Cey pops to Garvey and that leaves Jody.

Jody hits one hard to third, Nettles backup, flips to second, where Moreland is inexplicably sliding on his back like a fat kid failing at snow angels.  Don says, “And the Padres have won it all.”

Lee Smith slowly wanders in from the bullpen and hugs Leon.  What a nice moment, they choked on back to back days.  Somebody should make a bobblehead out of that.

Garry Templeton is in the clubhouse drinking ALL of the champagne.

Garvey is the MVP and tells Tim, “We have great chemistry.  Especially Templeton and Wiggins, those two are actual chemists!”

Garvey tells McCarver that the game four homer is the “Greatest thrill of my life.”  Fuck him.

Dravecky thanks the Lord and says the Padres were “Team Positive.”  Wiggins was on team tested positive, that’s for sure.

I so wanted Dravecky to thank the Lord for giving him a great arm.  I’m the worst.

Gossage says that “That game last night was one of the greatest I’ve ever seen.”  Well, sure, glad MLB.tv doesn’t post that one, then.

Now that I’m done watching the game I’m pissed.  That choke was even worse than I thought it was.  Not only the final three games, but even just this one.  Andy Hawkins, Dave Dravecky, and Craig Lefferts pitched five and two third of hitless relief and allowed only one baserunner.  Holy shit.

Sutcliffe didn’t have his best stuff, though he was changing speeds and pitched really well for five innings.  But in the sixth he clearly got tired.  All these years I was mad that Frey didn’t pitch Sutcliffe in game four, but held him back to potentially start the first game of the World Series.  Judging by how quickly he hit the wall in game five there’s no way he’d have done better in game four.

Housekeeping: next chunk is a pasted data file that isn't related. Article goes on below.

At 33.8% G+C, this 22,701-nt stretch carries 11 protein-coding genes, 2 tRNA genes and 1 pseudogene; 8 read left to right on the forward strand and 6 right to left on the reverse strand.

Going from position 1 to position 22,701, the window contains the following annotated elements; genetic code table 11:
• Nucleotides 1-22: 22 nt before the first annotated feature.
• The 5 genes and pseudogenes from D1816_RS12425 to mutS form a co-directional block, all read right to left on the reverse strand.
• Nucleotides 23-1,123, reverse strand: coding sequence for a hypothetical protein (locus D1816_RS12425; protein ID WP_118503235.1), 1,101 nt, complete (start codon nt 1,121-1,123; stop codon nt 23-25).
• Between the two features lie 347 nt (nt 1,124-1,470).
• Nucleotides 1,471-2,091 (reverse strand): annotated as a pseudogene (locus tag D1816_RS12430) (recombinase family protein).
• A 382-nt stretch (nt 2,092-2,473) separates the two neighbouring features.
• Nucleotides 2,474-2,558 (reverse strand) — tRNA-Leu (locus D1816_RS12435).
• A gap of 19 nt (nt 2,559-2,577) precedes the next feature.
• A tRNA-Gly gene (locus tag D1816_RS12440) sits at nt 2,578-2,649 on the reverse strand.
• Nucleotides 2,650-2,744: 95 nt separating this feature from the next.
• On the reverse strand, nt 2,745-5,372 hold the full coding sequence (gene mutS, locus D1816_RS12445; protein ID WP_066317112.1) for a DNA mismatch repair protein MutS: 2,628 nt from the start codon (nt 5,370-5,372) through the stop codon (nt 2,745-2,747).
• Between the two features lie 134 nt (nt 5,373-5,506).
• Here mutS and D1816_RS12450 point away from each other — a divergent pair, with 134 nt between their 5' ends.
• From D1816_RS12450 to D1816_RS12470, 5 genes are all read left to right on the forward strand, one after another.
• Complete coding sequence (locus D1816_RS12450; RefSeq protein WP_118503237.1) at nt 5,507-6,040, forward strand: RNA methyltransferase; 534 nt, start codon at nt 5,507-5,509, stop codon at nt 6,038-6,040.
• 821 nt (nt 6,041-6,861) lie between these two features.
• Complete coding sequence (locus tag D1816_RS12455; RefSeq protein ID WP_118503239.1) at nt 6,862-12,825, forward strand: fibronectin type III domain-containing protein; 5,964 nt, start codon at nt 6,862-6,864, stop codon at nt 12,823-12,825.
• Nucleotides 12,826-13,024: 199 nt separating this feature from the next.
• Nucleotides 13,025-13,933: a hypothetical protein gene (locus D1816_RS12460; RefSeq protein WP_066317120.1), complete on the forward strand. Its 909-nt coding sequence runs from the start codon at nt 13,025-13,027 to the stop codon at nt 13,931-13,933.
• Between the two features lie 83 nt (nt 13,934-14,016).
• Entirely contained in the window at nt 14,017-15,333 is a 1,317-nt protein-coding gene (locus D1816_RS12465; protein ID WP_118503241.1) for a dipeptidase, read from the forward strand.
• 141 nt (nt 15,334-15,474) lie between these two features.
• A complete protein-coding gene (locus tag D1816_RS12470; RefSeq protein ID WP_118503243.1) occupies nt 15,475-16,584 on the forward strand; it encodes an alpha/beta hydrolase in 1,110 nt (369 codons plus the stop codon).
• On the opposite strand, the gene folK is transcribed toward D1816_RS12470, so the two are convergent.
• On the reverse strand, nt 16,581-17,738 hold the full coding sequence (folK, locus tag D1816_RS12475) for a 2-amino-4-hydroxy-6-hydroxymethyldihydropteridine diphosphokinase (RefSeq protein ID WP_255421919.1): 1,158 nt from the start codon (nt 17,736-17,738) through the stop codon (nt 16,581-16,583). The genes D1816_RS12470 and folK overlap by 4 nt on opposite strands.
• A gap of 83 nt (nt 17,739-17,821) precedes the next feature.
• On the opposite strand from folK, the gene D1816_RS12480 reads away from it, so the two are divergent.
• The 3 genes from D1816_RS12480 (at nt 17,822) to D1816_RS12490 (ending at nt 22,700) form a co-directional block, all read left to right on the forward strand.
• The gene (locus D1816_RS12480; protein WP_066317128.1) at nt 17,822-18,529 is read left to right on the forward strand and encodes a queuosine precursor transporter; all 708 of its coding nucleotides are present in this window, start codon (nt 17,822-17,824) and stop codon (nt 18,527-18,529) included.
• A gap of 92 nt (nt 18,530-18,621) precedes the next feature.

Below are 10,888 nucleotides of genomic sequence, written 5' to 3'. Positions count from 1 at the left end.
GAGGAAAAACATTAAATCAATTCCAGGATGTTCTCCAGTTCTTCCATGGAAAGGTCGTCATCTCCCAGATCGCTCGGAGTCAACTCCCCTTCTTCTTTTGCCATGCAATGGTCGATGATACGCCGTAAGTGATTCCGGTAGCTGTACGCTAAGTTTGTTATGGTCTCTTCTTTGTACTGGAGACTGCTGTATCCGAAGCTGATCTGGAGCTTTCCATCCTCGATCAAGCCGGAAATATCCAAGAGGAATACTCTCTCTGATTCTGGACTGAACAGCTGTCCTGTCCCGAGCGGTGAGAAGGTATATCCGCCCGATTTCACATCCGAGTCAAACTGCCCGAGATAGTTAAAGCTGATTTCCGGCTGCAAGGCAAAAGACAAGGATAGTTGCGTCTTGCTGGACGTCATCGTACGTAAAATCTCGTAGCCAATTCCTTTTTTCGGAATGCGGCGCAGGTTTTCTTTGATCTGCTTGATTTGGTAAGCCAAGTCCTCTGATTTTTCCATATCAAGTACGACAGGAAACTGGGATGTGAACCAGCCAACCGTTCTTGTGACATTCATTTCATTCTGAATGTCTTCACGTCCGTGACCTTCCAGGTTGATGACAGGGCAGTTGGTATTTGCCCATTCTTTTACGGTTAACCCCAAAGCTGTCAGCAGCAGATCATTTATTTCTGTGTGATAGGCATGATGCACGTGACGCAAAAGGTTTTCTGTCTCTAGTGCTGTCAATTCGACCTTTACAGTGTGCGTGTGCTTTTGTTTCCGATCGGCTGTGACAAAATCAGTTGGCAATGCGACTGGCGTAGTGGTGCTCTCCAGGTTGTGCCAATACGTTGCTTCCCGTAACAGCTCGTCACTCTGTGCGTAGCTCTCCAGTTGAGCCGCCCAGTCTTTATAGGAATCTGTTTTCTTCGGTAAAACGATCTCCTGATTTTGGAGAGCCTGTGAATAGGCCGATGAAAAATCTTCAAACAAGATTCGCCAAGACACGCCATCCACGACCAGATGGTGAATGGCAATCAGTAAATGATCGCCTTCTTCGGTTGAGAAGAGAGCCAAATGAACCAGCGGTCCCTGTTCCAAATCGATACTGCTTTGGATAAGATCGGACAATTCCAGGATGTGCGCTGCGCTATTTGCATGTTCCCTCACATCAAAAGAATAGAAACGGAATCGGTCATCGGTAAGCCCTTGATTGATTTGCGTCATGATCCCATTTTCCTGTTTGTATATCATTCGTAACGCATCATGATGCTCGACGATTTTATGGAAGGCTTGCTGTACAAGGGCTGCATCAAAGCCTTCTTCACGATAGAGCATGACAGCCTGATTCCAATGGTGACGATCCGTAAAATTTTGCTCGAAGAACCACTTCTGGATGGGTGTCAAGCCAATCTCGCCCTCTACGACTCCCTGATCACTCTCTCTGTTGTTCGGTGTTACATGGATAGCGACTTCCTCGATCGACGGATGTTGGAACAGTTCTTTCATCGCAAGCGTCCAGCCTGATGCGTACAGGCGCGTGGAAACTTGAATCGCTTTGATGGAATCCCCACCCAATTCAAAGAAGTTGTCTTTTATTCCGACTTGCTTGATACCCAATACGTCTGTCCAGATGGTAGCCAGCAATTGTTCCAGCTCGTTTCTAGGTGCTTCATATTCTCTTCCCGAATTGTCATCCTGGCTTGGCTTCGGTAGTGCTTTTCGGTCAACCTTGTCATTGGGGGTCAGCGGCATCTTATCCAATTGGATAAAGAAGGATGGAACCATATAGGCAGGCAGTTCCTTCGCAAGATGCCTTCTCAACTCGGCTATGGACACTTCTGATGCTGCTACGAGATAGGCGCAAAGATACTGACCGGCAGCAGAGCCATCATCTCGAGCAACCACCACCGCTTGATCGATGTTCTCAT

The parallels from game five here to game six in 2003 are striking.  Both times the Cubs staked their best pitcher to a 3-0 lead late in the game.  Both times the pitcher was less fresh than he should have been because his asshole manager pitched him too long with a 13 run lead in his first start.  Both times the ace pitcher was unable to stop the bleeding, and of course, both times the defense went to shit.

Sutcliffe, like Prior, was unable to get a strikeout when he really needed it.  Granted the two guys Sutcliffe really needed to K were Gwynn and Garvey, no easy task.  But if he could have struck out Nettles or Kennedy in the seventh, it would have been a different game.  Instead both hit rockets for sac flies off of him.  I’m not pretending it’s easy to strike somebody out, but Sutcliffe was the best pitcher in the NL that year.

Then again, if Leon Durham had used his glove instead of a skillet, the Cubs would have won.

And, by the way, if anybody is glad MLB.tv doesn’t have game four available, it ought to be Tim Stoddard.  The guy made a fucking mess out of the seventh in that game, and cost the Cubs their first real chance at winning the series.

I don’t know why I thought watching this game would be fun. I don’t know why I ever think watching any of them will be.